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Why the Rose of Tralee should embrace the only diaspora that matters this year.

Stephen Fernane


Stephen Fernane asks if this year's Rose of Tralee Festival should honour Kerry's Ukrainian community given its strong links with diaspora, culture and emigration. 

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The iconic Rose of Tralee statue in Tralee Town Park.

The iconic Rose of Tralee statue in Tralee Town Park.

The iconic Rose of Tralee statue in Tralee Town Park.

kerryman

The Rose of Tralee ballad is a story of love, loss, war, and emigration. Even though we claim it as Kerry’s official anthem, its lyrics represent thematic moods that are universal and personal.

It’s not overstretching it to explore the mutual themes that exist between the famous nineteenth-century ballad - as we in Kerry understand it - and the emotional hurt and displacement from the war in Ukraine.

Thousands of women and children are currently grieving for the loss of home and loved ones as we speak, a large proportion of them in Kerry where they are welcomed with open arms.

The Rose of Tralee’s idyllic symbolism is everyone’s to decode and make of it what they will. It’s why, I feel, this year’s festival should consider making Ukraine’s diaspora part of the party in a symbolic way.

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‘In the far fields of India, ‘mid wars dreadful thunders, /Her voice was a solace and comfort to me, But the chill hand of death has now rent us asunder’.

This line from The Rose of Tralee is about loneliness during the Indian Rebellion of the mid-nineteenth century. It’s a ballad of separation in a time of war, something, it seems, that hasn’t changed much in over 160 years.

For the sake of artistic license, if one were to replace ‘India’ with ‘Ukraine’ and add in the emotion of Ukrainians living here, Kerry’s mythologised anthem suddenly has more authentic significance.

For this reason, 2022 creates an unusual scenario for the Festival of Kerry. It’s not often the message behind the allegorical lines of its famous balled - love, loss, war, and emigration – are so vivid, relevant, and before our very eyes.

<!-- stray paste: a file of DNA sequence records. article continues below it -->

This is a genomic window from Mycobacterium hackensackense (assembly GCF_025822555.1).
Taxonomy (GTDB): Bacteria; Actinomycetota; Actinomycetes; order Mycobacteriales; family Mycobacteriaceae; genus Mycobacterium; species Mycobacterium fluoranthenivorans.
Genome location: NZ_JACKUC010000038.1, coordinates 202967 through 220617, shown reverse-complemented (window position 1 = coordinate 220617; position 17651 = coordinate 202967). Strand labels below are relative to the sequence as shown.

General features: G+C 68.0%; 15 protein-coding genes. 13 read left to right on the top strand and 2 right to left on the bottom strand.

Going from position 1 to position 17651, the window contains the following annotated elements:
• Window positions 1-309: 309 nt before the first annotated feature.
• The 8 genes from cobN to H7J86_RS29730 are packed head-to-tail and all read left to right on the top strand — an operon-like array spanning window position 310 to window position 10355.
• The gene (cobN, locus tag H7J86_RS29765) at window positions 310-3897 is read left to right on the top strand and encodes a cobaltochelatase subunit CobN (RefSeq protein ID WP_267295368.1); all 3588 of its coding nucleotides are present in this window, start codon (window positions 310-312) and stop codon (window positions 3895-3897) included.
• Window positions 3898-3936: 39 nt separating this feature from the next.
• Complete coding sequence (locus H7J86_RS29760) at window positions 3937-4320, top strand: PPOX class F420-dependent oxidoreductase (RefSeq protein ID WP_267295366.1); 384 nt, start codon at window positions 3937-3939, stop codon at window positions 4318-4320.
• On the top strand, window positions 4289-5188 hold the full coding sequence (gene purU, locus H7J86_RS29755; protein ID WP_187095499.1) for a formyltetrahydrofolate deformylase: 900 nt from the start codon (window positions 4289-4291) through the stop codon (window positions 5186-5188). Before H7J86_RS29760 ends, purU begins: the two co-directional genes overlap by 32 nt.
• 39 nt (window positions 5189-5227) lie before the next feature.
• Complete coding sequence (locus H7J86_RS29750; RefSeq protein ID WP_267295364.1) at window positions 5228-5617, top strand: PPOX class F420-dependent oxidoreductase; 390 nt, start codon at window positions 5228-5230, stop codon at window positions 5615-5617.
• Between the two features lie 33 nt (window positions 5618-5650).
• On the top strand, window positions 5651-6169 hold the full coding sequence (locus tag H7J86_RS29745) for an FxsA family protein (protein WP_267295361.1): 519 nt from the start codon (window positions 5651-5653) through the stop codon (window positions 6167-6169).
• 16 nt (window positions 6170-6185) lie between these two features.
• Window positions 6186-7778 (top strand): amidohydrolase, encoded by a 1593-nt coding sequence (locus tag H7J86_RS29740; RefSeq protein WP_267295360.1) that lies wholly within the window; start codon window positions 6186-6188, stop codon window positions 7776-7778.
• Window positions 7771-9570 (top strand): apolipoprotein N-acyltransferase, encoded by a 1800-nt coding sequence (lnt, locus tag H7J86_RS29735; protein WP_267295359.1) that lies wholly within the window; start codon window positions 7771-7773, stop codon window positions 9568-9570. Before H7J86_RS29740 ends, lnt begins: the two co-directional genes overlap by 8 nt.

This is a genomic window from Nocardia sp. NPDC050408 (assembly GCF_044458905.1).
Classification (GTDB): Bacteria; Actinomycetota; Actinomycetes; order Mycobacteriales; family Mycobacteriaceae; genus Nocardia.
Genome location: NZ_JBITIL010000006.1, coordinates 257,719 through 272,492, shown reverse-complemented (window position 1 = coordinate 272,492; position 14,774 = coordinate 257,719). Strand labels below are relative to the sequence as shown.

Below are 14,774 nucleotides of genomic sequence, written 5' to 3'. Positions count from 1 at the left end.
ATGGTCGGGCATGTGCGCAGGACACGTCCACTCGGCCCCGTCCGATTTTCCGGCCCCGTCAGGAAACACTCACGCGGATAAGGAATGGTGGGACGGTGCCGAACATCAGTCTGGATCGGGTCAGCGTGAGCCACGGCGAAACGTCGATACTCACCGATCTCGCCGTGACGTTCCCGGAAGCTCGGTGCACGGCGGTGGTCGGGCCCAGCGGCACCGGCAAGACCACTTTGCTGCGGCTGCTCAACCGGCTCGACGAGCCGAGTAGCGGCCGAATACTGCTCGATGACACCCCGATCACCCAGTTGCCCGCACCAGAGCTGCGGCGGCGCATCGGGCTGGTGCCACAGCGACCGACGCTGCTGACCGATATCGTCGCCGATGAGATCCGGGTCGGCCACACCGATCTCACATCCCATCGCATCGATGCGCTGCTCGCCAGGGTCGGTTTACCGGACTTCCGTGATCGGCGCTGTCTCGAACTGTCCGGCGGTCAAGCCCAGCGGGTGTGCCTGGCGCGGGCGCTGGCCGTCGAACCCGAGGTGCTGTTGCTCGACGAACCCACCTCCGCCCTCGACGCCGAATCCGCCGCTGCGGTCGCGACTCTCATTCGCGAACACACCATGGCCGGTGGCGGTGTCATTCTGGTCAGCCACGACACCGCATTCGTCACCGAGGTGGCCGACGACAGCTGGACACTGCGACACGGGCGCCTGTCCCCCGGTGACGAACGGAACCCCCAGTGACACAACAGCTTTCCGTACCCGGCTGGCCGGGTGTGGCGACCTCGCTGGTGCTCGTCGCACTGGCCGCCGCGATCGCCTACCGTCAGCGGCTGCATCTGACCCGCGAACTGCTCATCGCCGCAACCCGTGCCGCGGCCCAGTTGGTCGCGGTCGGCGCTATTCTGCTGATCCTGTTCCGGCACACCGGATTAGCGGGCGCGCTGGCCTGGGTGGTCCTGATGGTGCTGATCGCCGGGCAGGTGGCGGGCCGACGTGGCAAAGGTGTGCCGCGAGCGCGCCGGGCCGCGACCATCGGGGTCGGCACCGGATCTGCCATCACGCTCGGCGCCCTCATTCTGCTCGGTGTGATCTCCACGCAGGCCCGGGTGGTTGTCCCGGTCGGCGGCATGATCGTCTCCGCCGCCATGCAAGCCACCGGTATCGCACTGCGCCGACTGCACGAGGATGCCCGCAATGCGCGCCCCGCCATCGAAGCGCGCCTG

Far be it from me to tell the organisers of the Festival of Kerry how to run things. They do a good job of this without my fussy intervention.

But do we risk missing out on making our Ukrainian guests the centre of the festival, the origins of which is relatable to their own story?

Let’s look at it another way. The Festival of Kerry sources its identity from the Irish diaspora, a diaspora whose historic past is not dissimilar to Ukraine’s unfolding story in the here and now.

Each year during the live Rose selection, the world watches as Roses from various countries recite poems and stories about Irish emigration, usually with a rags to riches outcome. It’s a timeline of Ireland's journey with elegiac undertones at its centre.

The Roses are educated, confident and modern young women. They are proud to speak about family links with Famine ancestry, of relatives forced to leave Ireland, often because of the actions of a larger, less-than-empathetic neighbouring country. It all sounds familiar.

We might even ask: who better to relate with Ukrainians regarding forced migration than the Irish.

This is no random attempt to graft Ukraine’s darkest hour with some jolly festival in the remote southwest of Ireland for the sake of it.

There are, I believe, cultural and emotional nuances between the two that are worth utilising in a positive way.